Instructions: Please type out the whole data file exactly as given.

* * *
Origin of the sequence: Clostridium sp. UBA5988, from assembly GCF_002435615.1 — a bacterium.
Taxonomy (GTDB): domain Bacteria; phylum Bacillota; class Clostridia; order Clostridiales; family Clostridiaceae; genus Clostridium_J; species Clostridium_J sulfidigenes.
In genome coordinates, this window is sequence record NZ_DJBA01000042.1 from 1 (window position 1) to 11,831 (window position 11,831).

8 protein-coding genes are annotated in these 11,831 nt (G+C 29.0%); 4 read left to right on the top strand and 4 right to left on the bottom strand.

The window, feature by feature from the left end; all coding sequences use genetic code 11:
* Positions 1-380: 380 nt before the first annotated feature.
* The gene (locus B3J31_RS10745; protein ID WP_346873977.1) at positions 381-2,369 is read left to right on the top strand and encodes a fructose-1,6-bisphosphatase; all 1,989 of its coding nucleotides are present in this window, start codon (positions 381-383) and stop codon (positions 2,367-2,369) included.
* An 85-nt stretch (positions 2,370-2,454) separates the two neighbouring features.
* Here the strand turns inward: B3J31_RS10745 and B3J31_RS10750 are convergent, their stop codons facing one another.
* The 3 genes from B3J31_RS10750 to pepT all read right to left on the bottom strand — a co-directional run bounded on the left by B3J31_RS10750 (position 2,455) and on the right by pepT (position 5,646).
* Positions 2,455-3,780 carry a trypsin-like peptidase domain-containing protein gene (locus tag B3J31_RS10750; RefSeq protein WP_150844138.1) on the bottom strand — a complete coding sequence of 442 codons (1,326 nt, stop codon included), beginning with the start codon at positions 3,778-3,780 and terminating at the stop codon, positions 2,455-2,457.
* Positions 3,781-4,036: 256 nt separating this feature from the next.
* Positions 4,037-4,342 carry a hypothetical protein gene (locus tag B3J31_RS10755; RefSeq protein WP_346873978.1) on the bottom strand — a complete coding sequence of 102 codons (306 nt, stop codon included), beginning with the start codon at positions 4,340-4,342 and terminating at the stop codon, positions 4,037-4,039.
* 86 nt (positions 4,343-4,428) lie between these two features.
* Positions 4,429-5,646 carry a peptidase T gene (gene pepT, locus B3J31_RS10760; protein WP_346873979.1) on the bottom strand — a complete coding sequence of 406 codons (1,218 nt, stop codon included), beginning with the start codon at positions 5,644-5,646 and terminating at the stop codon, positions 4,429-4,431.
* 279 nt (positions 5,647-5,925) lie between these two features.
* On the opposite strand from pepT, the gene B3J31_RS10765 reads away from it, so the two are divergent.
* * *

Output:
Origin of the sequence: Clostridium sp. UBA5988, from assembly GCF_002435615.1 — a bacterium.
Taxonomy (GTDB): domain Bacteria; phylum Bacillota; class Clostridia; order Clostridiales; family Clostridiaceae; genus Clostridium_J; species Clostridium_J sulfidigenes.
In genome coordinates, this window is sequence record NZ_DJBA01000042.1 from 1 (window position 1) to 11,831 (window position 11,831).

8 protein-coding genes are annotated in these 11,831 nt (G+C 29.0%); 4 read left to right on the top strand and 4 right to left on the bottom strand.

The window, feature by feature from the left end; all coding sequences use genetic code 11:
* Positions 1-380: 380 nt before the first annotated feature.
* The gene (locus B3J31_RS10745; protein ID WP_346873977.1) at positions 381-2,369 is read left to right on the top strand and encodes a fructose-1,6-bisphosphatase; all 1,989 of its coding nucleotides are present in this window, start codon (positions 381-383) and stop codon (positions 2,367-2,369) included.
* An 85-nt stretch (positions 2,370-2,454) separates the two neighbouring features.
* Here the strand turns inward: B3J31_RS10745 and B3J31_RS10750 are convergent, their stop codons facing one another.
* The 3 genes from B3J31_RS10750 to pepT all read right to left on the bottom strand — a co-directional run bounded on the left by B3J31_RS10750 (position 2,455) and on the right by pepT (position 5,646).
* Positions 2,455-3,780 carry a trypsin-like peptidase domain-containing protein gene (locus tag B3J31_RS10750; RefSeq protein WP_150844138.1) on the bottom strand — a complete coding sequence of 442 codons (1,326 nt, stop codon included), beginning with the start codon at positions 3,778-3,780 and terminating at the stop codon, positions 2,455-2,457.
* Positions 3,781-4,036: 256 nt separating this feature from the next.
* Positions 4,037-4,342 carry a hypothetical protein gene (locus tag B3J31_RS10755; RefSeq protein WP_346873978.1) on the bottom strand — a complete coding sequence of 102 codons (306 nt, stop codon included), beginning with the start codon at positions 4,340-4,342 and terminating at the stop codon, positions 4,037-4,039.
* 86 nt (positions 4,343-4,428) lie between these two features.
* Positions 4,429-5,646 carry a peptidase T gene (gene pepT, locus B3J31_RS10760; protein WP_346873979.1) on the bottom strand — a complete coding sequence of 406 codons (1,218 nt, stop codon included), beginning with the start codon at positions 5,644-5,646 and terminating at the stop codon, positions 4,429-4,431.
* 279 nt (positions 5,647-5,925) lie between these two features.
* On the opposite strand from pepT, the gene B3J31_RS10765 reads away from it, so the two are divergent.